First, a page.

It was the spring of 1989 when my husband, David, was told by his surgeon to “go fishing.” Having been diagnosed with bowel cancer in 1986 and having spent three years with ongoing surgery and various treatments, we now had to prepare for the next phase of our time together.
We had a property in the mid-north of South Australia, where we cropped and ran sheep and cattle. Our daughters, Sally, Mary-Jane, and Sarah, helped on the property during the holidays and exeats, or time off, from boarding school. David’s surgeon referred us to Joy Nugent, private palliative care services, to assist us in the best way to move forward with comfort and confidence. We were quite taken aback with Joy’s words, “Aren’t you lucky to have cancer?” As time elapsed, it became clear what she meant.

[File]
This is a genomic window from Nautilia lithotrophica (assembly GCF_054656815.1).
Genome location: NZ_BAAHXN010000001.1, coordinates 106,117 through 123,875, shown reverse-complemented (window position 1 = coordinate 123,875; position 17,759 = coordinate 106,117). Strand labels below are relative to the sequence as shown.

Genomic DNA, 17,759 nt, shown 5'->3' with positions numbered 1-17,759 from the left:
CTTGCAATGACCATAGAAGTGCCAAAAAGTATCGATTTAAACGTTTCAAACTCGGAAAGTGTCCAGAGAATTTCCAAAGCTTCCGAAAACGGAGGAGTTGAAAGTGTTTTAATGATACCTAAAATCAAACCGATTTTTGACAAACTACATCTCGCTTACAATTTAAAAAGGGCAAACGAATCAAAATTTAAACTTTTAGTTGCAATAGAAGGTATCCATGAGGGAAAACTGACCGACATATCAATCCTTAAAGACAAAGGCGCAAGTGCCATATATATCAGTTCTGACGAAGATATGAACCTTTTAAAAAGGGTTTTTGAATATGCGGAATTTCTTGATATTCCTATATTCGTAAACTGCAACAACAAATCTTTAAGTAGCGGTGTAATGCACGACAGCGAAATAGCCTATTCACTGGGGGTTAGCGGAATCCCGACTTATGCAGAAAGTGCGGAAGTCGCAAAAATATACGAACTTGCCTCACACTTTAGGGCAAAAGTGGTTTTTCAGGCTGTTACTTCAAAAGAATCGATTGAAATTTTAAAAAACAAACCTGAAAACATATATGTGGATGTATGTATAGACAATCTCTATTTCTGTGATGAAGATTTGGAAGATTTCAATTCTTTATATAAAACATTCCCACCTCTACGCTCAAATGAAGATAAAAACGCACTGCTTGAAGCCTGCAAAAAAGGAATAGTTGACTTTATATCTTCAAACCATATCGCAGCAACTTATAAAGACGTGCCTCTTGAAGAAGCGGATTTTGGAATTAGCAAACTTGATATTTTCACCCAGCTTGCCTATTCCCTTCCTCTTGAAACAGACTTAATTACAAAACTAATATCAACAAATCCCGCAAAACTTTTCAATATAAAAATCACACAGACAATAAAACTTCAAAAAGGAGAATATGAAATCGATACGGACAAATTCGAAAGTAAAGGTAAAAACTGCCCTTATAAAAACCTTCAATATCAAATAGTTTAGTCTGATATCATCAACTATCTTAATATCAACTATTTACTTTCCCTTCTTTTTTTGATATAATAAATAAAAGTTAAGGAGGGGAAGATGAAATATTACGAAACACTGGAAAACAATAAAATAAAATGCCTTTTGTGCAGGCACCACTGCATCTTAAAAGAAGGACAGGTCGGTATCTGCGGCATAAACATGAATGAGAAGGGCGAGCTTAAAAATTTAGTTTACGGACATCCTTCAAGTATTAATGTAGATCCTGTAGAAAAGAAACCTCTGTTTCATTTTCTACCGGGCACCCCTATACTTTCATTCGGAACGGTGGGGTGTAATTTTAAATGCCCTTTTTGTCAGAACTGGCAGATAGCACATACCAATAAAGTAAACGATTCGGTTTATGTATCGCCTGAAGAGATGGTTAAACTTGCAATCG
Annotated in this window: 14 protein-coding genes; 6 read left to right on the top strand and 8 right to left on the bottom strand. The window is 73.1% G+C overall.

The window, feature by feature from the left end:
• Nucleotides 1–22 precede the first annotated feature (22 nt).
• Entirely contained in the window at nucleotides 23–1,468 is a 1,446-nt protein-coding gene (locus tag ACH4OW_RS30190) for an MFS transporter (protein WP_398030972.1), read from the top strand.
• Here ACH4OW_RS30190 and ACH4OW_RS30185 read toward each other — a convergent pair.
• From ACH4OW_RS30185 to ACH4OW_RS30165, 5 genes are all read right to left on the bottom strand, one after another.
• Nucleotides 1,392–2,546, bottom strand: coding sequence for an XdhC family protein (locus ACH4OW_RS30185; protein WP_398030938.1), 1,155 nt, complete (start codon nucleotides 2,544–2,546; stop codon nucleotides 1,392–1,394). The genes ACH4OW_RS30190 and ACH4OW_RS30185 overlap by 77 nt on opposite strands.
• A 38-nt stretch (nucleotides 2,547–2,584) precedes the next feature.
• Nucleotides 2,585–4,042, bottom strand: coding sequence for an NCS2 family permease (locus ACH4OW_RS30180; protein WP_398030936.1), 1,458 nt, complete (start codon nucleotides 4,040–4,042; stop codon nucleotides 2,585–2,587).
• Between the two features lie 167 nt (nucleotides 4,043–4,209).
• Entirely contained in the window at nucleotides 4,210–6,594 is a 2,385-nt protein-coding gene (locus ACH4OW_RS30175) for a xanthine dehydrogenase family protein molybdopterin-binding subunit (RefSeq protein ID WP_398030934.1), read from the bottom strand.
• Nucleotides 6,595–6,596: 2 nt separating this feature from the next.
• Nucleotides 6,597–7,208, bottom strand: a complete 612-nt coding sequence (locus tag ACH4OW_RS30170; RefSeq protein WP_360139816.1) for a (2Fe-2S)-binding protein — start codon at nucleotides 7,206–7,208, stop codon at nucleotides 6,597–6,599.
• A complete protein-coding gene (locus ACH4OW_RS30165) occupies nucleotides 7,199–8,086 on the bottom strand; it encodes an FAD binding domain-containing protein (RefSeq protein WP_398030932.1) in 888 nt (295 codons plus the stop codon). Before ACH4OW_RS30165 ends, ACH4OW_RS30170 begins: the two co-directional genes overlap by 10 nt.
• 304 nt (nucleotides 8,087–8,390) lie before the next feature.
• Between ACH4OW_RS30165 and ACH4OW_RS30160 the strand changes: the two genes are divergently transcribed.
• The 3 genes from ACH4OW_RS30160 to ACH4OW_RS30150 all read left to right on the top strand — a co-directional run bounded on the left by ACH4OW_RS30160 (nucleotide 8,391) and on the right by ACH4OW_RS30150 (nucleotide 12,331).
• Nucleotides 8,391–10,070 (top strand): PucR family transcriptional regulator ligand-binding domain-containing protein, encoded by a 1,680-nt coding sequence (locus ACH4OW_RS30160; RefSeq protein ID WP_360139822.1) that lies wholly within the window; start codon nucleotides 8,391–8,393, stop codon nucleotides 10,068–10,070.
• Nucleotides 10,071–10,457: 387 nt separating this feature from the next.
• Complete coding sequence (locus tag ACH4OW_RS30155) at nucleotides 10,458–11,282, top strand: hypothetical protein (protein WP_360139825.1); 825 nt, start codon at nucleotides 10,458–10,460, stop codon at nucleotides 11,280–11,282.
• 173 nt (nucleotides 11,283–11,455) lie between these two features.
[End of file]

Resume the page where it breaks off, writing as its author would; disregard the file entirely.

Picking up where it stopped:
We had time to plan what we needed to do to prepare for the amount of precious time we had together as a family. It was not possible for David to receive the care he needed and tend to our beloved property. We leased a town house and Joy and her team arrived to assist us through this time. Recovery from cancer was not an option for David, but removing fear and fostering realistic hope were options. Throughout this time David organized the sale of our property and farm equipment.